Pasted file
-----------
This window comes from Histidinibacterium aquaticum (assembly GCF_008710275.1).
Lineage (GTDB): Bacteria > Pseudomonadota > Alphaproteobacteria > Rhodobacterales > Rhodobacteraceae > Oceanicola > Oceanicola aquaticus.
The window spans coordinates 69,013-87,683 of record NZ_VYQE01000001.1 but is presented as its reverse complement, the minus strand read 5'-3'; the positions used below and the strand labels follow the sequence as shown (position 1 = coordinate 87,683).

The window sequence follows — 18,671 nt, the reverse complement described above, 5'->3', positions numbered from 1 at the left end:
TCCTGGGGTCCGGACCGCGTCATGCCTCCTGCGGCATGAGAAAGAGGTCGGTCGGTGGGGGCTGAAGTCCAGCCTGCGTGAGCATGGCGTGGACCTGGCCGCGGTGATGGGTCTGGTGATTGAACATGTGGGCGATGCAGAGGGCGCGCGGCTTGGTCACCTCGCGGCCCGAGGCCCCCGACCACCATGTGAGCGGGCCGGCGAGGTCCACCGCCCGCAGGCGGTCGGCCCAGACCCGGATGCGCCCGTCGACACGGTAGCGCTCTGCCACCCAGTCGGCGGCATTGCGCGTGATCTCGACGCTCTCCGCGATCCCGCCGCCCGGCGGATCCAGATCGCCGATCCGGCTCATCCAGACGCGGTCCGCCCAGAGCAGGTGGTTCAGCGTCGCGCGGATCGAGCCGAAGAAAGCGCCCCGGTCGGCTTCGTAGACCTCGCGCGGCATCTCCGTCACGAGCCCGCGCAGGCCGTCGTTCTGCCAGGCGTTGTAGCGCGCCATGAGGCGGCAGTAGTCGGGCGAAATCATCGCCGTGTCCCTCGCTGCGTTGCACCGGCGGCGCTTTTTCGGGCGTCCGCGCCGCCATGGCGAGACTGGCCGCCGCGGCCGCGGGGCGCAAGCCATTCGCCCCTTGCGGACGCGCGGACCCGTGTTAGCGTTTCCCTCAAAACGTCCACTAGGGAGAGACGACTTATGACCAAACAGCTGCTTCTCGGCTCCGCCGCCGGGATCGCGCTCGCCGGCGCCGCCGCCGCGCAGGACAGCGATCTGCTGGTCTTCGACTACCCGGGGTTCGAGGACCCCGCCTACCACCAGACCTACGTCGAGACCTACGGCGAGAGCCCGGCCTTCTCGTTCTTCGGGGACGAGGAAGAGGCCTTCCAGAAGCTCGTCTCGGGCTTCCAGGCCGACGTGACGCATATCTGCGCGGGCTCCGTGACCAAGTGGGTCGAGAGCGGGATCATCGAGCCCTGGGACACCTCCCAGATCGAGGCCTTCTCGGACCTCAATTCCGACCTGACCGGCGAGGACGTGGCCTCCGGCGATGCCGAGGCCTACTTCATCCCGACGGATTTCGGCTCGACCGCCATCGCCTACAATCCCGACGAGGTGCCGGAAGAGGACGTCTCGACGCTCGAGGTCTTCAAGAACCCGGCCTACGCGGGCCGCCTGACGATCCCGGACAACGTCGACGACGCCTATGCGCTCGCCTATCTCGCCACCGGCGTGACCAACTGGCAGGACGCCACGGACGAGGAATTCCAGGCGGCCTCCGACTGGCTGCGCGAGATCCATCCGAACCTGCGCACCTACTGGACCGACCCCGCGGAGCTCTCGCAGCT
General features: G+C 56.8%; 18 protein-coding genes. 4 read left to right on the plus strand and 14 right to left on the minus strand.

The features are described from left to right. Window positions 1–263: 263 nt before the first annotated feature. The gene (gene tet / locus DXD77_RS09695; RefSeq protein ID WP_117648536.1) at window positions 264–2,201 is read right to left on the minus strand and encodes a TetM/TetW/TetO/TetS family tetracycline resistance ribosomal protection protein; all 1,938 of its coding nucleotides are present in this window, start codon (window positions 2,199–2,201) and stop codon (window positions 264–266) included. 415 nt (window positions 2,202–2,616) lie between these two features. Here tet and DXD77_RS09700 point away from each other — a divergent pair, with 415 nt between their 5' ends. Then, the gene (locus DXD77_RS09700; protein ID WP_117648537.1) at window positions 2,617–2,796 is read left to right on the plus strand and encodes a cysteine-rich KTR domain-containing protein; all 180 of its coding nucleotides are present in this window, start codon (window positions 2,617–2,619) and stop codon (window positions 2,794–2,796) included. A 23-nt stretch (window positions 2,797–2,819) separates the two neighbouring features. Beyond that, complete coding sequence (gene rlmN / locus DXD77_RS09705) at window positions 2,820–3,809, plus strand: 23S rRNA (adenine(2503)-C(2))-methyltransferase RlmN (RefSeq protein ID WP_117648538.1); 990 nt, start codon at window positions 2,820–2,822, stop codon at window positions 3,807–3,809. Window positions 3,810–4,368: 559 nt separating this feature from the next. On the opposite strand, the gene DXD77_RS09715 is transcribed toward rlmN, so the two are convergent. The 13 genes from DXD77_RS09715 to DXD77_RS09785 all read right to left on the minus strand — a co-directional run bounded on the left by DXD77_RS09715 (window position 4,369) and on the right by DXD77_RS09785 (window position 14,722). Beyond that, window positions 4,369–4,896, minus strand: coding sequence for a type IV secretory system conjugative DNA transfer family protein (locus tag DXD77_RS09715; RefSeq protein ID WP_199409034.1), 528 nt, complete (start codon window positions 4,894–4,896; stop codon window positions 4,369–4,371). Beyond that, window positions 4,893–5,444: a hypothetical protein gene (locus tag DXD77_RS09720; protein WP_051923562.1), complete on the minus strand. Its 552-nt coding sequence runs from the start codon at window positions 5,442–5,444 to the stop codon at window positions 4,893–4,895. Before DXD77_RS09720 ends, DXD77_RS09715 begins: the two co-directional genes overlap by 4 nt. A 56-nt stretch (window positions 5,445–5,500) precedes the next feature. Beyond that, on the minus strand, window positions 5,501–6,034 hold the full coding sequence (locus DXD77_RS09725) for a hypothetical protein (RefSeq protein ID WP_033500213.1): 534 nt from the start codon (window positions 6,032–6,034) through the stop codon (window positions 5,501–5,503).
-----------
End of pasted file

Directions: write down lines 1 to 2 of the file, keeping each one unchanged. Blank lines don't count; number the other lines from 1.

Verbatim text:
This window comes from Histidinibacterium aquaticum (assembly GCF_008710275.1).
Lineage (GTDB): Bacteria > Pseudomonadota > Alphaproteobacteria > Rhodobacterales > Rhodobacteraceae > Oceanicola > Oceanicola aquaticus.